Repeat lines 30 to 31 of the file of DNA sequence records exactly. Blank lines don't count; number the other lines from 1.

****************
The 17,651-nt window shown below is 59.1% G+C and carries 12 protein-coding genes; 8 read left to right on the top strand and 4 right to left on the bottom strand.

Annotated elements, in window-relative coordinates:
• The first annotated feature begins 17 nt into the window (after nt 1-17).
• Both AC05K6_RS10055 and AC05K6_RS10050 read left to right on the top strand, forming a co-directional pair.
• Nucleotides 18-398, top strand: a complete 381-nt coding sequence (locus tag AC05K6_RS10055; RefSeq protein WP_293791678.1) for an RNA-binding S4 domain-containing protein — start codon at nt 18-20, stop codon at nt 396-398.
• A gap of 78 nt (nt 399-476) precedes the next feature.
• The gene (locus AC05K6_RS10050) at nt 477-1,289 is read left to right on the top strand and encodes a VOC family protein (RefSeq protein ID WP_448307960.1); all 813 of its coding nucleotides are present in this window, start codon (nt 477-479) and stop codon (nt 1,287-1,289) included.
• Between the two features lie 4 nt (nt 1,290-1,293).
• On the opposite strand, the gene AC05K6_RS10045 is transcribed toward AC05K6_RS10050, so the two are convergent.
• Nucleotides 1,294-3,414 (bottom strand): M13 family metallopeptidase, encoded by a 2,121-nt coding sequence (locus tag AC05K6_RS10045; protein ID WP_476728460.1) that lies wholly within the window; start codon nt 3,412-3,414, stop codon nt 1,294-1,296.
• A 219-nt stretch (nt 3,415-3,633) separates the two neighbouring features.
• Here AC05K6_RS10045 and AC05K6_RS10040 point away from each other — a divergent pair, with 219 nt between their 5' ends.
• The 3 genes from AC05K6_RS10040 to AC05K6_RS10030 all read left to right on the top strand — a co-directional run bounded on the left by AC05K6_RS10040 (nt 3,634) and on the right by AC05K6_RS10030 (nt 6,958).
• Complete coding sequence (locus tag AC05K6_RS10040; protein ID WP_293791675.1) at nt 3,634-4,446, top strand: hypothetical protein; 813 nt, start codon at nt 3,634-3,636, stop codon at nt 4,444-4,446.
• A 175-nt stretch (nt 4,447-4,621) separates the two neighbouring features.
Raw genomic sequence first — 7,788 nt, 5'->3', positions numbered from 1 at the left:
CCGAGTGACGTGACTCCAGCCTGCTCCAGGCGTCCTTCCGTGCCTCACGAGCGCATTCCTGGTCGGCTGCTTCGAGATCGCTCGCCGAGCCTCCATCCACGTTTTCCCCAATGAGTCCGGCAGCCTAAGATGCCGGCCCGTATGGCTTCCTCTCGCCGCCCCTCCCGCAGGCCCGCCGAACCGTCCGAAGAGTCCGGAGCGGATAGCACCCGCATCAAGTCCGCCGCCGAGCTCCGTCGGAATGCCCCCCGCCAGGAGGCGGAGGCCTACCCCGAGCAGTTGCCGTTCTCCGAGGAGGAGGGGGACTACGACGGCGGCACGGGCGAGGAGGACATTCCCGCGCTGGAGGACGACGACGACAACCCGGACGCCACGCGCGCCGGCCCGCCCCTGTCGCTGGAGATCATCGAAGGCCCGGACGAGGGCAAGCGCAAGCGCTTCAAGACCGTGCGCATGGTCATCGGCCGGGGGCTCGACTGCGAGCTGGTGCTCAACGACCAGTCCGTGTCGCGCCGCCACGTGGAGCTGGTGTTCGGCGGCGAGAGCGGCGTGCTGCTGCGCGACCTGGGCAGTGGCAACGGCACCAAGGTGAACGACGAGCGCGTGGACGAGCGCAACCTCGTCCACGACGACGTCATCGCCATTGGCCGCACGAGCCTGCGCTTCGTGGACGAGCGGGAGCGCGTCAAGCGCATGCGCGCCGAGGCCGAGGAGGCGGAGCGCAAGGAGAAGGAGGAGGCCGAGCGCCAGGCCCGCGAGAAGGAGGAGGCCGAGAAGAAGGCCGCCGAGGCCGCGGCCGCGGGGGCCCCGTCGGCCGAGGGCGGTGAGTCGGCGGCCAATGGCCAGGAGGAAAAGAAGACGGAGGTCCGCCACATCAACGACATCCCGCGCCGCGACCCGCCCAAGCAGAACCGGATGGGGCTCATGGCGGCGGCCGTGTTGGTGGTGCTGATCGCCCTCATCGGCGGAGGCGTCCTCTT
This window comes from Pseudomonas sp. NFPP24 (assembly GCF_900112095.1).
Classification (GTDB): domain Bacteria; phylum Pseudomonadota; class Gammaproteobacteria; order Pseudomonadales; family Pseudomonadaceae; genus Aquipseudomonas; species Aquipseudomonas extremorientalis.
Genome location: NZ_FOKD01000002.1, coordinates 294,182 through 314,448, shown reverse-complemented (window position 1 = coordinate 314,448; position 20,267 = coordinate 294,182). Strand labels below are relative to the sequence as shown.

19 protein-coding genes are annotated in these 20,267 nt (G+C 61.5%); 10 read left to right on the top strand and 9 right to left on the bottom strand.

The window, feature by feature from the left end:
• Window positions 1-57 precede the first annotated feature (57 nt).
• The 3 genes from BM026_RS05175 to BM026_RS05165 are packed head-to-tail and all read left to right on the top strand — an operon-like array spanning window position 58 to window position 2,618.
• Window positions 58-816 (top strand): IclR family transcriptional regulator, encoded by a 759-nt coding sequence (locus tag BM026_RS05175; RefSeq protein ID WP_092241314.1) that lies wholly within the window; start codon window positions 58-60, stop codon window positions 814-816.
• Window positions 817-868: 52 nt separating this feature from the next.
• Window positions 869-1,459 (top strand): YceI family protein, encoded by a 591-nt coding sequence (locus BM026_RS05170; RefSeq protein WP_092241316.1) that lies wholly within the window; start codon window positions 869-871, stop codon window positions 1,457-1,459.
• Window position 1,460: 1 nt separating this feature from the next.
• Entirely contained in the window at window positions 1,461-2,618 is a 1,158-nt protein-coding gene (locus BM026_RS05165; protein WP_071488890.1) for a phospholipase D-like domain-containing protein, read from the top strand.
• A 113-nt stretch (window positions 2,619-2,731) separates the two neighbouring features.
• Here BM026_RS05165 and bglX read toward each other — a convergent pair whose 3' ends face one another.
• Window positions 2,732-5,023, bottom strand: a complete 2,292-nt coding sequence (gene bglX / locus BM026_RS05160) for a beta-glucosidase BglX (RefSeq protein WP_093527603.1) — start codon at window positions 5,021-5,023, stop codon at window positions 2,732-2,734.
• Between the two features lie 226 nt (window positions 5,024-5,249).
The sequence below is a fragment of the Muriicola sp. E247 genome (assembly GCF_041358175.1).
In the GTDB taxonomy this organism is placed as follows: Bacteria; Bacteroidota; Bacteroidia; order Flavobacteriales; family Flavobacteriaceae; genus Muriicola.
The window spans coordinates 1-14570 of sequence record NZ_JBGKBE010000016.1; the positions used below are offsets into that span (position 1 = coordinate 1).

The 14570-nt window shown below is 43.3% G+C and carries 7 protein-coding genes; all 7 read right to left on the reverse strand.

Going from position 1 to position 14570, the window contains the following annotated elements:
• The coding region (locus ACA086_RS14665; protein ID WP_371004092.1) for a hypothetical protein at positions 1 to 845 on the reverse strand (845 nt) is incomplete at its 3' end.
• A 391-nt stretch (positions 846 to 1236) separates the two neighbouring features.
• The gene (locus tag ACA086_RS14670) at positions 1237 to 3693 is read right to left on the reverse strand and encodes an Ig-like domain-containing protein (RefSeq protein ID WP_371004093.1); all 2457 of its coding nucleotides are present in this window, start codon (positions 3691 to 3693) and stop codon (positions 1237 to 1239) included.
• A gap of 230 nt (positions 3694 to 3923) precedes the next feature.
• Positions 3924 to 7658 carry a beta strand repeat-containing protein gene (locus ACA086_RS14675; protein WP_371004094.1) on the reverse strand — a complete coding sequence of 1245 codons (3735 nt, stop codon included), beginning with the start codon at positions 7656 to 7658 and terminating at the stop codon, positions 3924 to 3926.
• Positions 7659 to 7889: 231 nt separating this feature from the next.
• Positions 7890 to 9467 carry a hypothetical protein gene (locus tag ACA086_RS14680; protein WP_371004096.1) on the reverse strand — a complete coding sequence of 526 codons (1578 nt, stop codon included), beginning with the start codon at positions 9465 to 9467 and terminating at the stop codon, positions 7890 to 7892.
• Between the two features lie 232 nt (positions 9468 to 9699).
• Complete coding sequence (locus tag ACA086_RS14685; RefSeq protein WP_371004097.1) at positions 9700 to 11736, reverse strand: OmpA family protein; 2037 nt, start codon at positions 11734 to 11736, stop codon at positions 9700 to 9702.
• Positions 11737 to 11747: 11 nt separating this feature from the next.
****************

• A 113-nt stretch (window positions 2,619-2,731) separates the two neighbouring features.
• Here BM026_RS05165 and bglX read toward each other — a convergent pair whose 3' ends face one another.